FAQs about Upper Endoscopy
Why may I need an endoscopy?
To inspect the lining of the oesophagus (swallowing tube), stomach, duodenum (first part of the small bowel that attaches to the stomach), or the colon (large bowel).
What is an upper gastrointestinal endoscopy?
An upper GI endoscopy is when the lining of the oesophagus, stomach and duodenum is inspected and sometimes called oesophago – gastro -duodenoscopy (OGD) or gastroscopy.
What is a lower gastrointestinal endoscopy?
It is when the lining of colon (large bowel) is inspected. It is called a colonoscopy when the whole of the colon is inspected and a sigmoidoscopy when the sigmoid part of the colon is inspected.
Why is an upper GI endoscopy performed?
Upper endoscopy is performed to evaluate the following:
- Bleeding from the upper GI tract
- Unexplained weight loss
- Swallowing difficulties
- Upper Abdominal pain
- Gastric reflux
What might an upper gastrointestinal (GI) endoscopy detect?
- Precancerous Conditions
- Abnormal Growths
- Hiatal Hernia
How to prepare for upper GI endoscopy?
To accomplish a safe and complete examination, the stomach should be empty. The patient will be asked to have nothing to eat or drink for eight hours prior to the procedure. Smoking and chewing gum are also prohibited during this time. You will receive written instructions about this beforehand, or they may arrive with the appointment letter.
Prior to scheduling the procedure, the patient should inform his or her physician of any medications they are currently taking, any allergies, and all of their health problems. This information will remind the doctor whether the patient may need antibiotics prior to the procedure, what potential medications should not be used during the exam because of the patient's allergies, and will provide the individual scheduling the procedure an opportunity to instruct the patient whether any of the medications they are taking should be held or adjusted prior to the endoscopy. Knowledge whether the patient has any major health problems, such as heart or lung diseases, will alert the examiner of possible need for special attention during the procedure.
Driving or handling machinery is not permitted for 12 to 24 hours after upper GI endoscopy to allow sedatives time to completely wear off. Before the appointment, patients should make plans for a ride home.
Where and how is upper GI endoscopy performed?
Upper GI endoscopy is conducted at a hospital or on outpatient basis. The doctor will discuss why the procedure is being done, whether there are alternative procedures or tests, and what possible complications may result from the endoscopy.
Most patients have a choice between having the test while awake under local, “anaesthetic sprayed on the back of the throat” or after having a medicine to make them drowsy (a sedative). The anaesthetic numbs the throat and calms the gag reflex. An intravenous (IV) needle is placed in a vein in the arm if a sedative will be given. Sedatives help patients stay relaxed and comfortable. While patients are sedated, the doctor and medical staff monitor vital signs.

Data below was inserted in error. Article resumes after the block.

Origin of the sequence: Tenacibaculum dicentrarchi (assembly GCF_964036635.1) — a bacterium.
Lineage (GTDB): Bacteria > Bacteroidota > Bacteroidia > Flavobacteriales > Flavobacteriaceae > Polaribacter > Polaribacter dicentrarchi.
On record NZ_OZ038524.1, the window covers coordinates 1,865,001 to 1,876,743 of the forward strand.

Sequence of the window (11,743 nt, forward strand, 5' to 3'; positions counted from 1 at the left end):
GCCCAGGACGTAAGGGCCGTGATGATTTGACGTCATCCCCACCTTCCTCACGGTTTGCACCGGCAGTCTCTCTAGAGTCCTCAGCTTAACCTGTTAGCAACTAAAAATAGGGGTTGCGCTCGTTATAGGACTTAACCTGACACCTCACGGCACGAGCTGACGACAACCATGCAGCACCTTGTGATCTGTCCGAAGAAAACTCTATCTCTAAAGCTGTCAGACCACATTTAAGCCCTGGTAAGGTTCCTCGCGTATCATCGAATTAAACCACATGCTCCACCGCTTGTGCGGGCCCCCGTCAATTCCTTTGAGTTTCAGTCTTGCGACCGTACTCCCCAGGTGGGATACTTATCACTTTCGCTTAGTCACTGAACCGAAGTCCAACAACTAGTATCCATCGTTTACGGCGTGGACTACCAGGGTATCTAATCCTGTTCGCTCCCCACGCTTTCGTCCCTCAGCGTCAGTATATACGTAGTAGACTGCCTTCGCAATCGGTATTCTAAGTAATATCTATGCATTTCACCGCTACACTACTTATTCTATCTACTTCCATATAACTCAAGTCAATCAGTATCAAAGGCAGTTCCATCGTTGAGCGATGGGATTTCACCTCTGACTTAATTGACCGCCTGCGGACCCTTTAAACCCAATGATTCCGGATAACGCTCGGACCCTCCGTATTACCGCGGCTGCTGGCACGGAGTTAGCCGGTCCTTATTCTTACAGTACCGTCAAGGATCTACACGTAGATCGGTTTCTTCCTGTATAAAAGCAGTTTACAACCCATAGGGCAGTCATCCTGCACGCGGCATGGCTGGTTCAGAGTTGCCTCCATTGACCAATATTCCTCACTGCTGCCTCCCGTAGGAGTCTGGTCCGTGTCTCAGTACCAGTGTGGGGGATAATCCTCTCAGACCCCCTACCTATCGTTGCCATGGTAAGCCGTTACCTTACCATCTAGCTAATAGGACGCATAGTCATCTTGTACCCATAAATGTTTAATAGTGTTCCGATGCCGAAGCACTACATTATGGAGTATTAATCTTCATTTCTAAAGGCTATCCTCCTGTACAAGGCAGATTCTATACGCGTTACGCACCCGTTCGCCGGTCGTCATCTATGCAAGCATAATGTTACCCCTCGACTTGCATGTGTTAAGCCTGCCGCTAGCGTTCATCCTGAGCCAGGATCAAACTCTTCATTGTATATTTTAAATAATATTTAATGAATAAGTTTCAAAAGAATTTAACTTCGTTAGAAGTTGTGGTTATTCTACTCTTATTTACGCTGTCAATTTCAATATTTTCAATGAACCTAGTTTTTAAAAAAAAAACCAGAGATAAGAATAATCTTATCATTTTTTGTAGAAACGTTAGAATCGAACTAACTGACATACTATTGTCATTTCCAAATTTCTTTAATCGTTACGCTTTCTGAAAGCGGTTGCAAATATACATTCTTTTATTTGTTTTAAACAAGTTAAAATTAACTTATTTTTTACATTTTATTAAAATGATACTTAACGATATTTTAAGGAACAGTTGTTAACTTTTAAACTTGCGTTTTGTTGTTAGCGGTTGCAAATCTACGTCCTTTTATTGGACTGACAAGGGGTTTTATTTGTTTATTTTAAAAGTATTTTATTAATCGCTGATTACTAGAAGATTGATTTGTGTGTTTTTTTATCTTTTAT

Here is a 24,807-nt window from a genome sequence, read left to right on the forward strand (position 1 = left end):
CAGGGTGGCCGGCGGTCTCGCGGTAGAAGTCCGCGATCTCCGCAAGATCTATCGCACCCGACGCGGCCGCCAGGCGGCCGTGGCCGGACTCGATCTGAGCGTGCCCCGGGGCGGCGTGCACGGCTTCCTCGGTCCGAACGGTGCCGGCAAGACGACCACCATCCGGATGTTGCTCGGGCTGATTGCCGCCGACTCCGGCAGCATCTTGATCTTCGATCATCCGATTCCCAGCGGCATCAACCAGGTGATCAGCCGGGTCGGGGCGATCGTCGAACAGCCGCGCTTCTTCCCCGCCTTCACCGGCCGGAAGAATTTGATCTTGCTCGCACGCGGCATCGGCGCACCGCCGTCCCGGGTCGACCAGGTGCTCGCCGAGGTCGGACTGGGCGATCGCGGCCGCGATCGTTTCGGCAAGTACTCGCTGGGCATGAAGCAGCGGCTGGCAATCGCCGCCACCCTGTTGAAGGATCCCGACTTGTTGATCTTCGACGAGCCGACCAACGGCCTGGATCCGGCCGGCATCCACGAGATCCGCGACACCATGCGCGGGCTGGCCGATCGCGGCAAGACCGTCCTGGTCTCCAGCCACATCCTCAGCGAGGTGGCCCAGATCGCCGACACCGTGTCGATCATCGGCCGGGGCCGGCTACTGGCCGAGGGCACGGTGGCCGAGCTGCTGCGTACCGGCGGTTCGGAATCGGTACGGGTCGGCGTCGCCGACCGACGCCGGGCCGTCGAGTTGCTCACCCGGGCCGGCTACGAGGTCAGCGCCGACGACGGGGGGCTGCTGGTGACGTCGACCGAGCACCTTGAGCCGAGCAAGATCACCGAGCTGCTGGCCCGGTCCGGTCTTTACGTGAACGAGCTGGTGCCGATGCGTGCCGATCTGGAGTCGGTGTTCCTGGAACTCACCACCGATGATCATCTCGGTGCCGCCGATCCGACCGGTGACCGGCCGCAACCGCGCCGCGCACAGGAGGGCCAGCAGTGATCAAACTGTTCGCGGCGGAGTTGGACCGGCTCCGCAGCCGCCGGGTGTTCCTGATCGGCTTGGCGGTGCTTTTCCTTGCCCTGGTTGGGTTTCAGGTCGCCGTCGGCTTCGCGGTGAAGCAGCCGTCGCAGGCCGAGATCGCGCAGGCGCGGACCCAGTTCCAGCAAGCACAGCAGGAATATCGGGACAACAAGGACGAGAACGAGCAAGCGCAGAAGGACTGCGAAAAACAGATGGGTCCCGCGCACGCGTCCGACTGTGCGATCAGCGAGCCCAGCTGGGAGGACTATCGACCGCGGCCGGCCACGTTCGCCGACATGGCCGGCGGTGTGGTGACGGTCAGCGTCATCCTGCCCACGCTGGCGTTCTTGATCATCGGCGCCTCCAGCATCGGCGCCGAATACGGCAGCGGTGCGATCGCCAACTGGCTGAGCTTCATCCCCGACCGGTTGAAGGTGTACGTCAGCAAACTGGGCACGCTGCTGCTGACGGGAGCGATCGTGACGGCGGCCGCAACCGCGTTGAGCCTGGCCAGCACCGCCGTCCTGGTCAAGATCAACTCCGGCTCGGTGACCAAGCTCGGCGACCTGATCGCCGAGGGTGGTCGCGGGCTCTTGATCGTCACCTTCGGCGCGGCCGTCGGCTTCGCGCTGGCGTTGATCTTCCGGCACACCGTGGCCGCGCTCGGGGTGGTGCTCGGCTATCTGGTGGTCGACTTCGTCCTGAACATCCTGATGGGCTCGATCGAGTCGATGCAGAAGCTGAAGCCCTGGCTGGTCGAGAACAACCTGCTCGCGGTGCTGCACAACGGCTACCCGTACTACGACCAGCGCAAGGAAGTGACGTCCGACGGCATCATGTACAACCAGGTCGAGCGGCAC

The hospital may not be happy for you to have a sedative if you live alone and have no one to look after you when you go home. If you live alone but really want sedation, your hospital may allow you to stay overnight.
During the procedure, patients lie on their back or side on an examination table. Once the sedative or throat spray has worked, an endoscope is carefully fed down the oesophagus and into the stomach and duodenum. You will be asked to swallow as the tube goes down, but if you've had a sedative, you won't remember that afterwards. This procedure will NOT interfere with your breathing.
A small camera mounted on the endoscope transmits a video image to a video monitor, allowing close examination of the intestinal lining. Air is pumped through the endoscope to inflate the stomach and duodenum, making them easier to see. Special tools that slide through the endoscope allow the doctor to perform biopsies, stop bleeding, and remove abnormal growths.
Recovery from Upper GI Endoscopy
After the upper GI endoscopy, patients are moved to a recovery room where they wait about an hour for the sedative to wear off. During this time, patients may feel bloated or nauseated. They may also have a sore throat, which can stay for a day or two. Patients will likely feel tired and should plan to rest for the remainder of the day. Unless otherwise directed, patients may immediately resume their normal diet and medications.
What are the risks associated with upper GI endoscopy?
Endoscopy is a safe procedure when performed by a specialist. Major complications are rare and usually requires surgical repair.
Risks associated with upper GI endoscopy include:
Bleeding from biopsy.
Abnormal reaction to sedatives.
Accidental puncture of the upper GI tract.
Patients who experience any of the following symptoms after upper GI endoscopy should contact their doctor immediately.
- Worsening throat, chest, and abdominal pain
- Bloody or very dark stool
- Swallowing difficulties
The endoscopist (doctor who carries out the endoscopy) types a report straight away. The endoscopist will inform the patient of the test results or the probable findings prior to discharge from the recovery area. The results of biopsies or cytology usually take 72-96 hours and the doctor may only give the patient a presumptive diagnosis pending the definitive one, after the microscopic examination.
A copy of the report will be sent to the referring doctor and/or your GP. Biopsies are taken for many reasons and do not necessarily mean that cancer is suspected. Routine biopsy results may take up to 10 days.